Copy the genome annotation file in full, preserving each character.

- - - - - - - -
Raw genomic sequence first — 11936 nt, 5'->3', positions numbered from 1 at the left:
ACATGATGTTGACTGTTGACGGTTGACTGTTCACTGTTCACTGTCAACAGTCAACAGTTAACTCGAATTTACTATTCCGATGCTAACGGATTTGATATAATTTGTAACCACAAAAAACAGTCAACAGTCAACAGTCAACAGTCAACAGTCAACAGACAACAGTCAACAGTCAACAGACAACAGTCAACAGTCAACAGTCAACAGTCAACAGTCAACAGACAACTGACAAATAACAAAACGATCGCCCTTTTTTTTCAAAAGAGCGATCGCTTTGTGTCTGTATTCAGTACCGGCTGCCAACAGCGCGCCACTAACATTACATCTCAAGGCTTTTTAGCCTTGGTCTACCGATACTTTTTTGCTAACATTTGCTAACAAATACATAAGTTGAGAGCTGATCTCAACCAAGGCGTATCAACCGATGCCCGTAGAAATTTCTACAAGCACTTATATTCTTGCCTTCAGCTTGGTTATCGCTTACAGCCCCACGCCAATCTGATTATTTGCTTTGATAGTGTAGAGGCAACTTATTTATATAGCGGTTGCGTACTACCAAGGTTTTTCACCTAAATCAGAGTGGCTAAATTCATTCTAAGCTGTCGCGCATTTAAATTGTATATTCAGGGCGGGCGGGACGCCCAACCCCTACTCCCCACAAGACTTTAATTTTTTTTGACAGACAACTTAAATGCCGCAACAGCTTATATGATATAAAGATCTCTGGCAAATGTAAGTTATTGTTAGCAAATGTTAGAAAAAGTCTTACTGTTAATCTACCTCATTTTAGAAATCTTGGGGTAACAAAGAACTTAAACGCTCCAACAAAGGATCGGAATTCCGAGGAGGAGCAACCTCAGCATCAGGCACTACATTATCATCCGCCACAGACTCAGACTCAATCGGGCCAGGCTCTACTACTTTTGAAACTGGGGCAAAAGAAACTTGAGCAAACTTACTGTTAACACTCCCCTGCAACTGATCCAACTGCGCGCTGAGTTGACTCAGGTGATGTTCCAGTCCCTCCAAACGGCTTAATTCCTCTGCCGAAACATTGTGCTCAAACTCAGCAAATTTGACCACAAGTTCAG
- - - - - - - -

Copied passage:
Raw genomic sequence first — 11936 nt, 5'->3', positions numbered from 1 at the left:
ACATGATGTTGACTGTTGACGGTTGACTGTTCACTGTTCACTGTCAACAGTCAACAGTTAACTCGAATTTACTATTCCGATGCTAACGGATTTGATATAATTTGTAACCACAAAAAACAGTCAACAGTCAACAGTCAACAGTCAACAGTCAACAGACAACAGTCAACAGTCAACAGACAACAGTCAACAGTCAACAGTCAACAGTCAACAGTCAACAGACAACTGACAAATAACAAAACGATCGCCCTTTTTTTTCAAAAGAGCGATCGCTTTGTGTCTGTATTCAGTACCGGCTGCCAACAGCGCGCCACTAACATTACATCTCAAGGCTTTTTAGCCTTGGTCTACCGATACTTTTTTGCTAACATTTGCTAACAAATACATAAGTTGAGAGCTGATCTCAACCAAGGCGTATCAACCGATGCCCGTAGAAATTTCTACAAGCACTTATATTCTTGCCTTCAGCTTGGTTATCGCTTACAGCCCCACGCCAATCTGATTATTTGCTTTGATAGTGTAGAGGCAACTTATTTATATAGCGGTTGCGTACTACCAAGGTTTTTCACCTAAATCAGAGTGGCTAAATTCATTCTAAGCTGTCGCGCATTTAAATTGTATATTCAGGGCGGGCGGGACGCCCAACCCCTACTCCCCACAAGACTTTAATTTTTTTTGACAGACAACTTAAATGCCGCAACAGCTTATATGATATAAAGATCTCTGGCAAATGTAAGTTATTGTTAGCAAATGTTAGAAAAAGTCTTACTGTTAATCTACCTCATTTTAGAAATCTTGGGGTAACAAAGAACTTAAACGCTCCAACAAAGGATCGGAATTCCGAGGAGGAGCAACCTCAGCATCAGGCACTACATTATCATCCGCCACAGACTCAGACTCAATCGGGCCAGGCTCTACTACTTTTGAAACTGGGGCAAAAGAAACTTGAGCAAACTTACTGTTAACACTCCCCTGCAACTGATCCAACTGCGCGCTGAGTTGACTCAGGTGATGTTCCAGTCCCTCCAAACGGCTTAATTCCTCTGCCGAAACATTGTGCTCAAACTCAGCAAATTTGACCACAAGTTCAG